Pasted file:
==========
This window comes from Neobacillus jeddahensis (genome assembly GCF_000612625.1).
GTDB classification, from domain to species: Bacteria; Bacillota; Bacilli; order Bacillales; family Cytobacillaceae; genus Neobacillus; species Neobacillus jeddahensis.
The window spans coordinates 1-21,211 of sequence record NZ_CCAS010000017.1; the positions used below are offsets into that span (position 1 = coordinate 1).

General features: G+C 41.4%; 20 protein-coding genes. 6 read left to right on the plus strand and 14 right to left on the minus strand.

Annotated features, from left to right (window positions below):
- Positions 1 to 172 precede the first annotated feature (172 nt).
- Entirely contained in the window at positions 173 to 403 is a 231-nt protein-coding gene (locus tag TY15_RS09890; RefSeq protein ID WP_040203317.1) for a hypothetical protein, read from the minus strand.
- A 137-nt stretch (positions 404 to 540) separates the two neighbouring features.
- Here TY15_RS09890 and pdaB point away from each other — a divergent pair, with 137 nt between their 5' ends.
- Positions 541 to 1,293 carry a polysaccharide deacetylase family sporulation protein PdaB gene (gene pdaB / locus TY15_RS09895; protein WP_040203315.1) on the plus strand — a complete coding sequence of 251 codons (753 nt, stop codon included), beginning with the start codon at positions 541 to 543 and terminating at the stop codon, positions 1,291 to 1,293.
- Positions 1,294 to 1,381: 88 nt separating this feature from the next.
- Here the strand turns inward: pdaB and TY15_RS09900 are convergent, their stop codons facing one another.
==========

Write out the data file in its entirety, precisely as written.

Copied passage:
This window comes from Neobacillus jeddahensis (genome assembly GCF_000612625.1).
GTDB classification, from domain to species: Bacteria; Bacillota; Bacilli; order Bacillales; family Cytobacillaceae; genus Neobacillus; species Neobacillus jeddahensis.
The window spans coordinates 1-21,211 of sequence record NZ_CCAS010000017.1; the positions used below are offsets into that span (position 1 = coordinate 1).

General features: G+C 41.4%; 20 protein-coding genes. 6 read left to right on the plus strand and 14 right to left on the minus strand.

Annotated features, from left to right (window positions below):
- Positions 1 to 172 precede the first annotated feature (172 nt).
- Entirely contained in the window at positions 173 to 403 is a 231-nt protein-coding gene (locus tag TY15_RS09890; RefSeq protein ID WP_040203317.1) for a hypothetical protein, read from the minus strand.
- A 137-nt stretch (positions 404 to 540) separates the two neighbouring features.
- Here TY15_RS09890 and pdaB point away from each other — a divergent pair, with 137 nt between their 5' ends.
- Positions 541 to 1,293 carry a polysaccharide deacetylase family sporulation protein PdaB gene (gene pdaB / locus TY15_RS09895; protein WP_040203315.1) on the plus strand — a complete coding sequence of 251 codons (753 nt, stop codon included), beginning with the start codon at positions 541 to 543 and terminating at the stop codon, positions 1,291 to 1,293.
- Positions 1,294 to 1,381: 88 nt separating this feature from the next.
- Here the strand turns inward: pdaB and TY15_RS09900 are convergent, their stop codons facing one another.